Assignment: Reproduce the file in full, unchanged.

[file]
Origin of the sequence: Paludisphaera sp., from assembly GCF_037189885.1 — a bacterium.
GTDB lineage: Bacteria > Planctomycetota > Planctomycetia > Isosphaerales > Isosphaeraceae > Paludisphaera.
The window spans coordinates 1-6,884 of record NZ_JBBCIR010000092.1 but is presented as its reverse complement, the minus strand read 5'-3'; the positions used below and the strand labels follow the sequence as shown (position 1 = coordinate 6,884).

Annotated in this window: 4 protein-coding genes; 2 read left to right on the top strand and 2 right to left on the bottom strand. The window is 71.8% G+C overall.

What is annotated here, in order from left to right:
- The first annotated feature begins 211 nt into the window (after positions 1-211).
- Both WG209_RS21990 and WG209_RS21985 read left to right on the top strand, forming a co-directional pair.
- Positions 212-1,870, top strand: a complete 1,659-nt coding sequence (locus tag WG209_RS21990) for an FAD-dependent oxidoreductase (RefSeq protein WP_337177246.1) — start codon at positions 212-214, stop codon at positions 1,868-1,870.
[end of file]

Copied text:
Origin of the sequence: Paludisphaera sp., from assembly GCF_037189885.1 — a bacterium.
GTDB lineage: Bacteria > Planctomycetota > Planctomycetia > Isosphaerales > Isosphaeraceae > Paludisphaera.
The window spans coordinates 1-6,884 of record NZ_JBBCIR010000092.1 but is presented as its reverse complement, the minus strand read 5'-3'; the positions used below and the strand labels follow the sequence as shown (position 1 = coordinate 6,884).

Annotated in this window: 4 protein-coding genes; 2 read left to right on the top strand and 2 right to left on the bottom strand. The window is 71.8% G+C overall.

What is annotated here, in order from left to right:
- The first annotated feature begins 211 nt into the window (after positions 1-211).
- Both WG209_RS21990 and WG209_RS21985 read left to right on the top strand, forming a co-directional pair.
- Positions 212-1,870, top strand: a complete 1,659-nt coding sequence (locus tag WG209_RS21990) for an FAD-dependent oxidoreductase (RefSeq protein WP_337177246.1) — start codon at positions 212-214, stop codon at positions 1,868-1,870.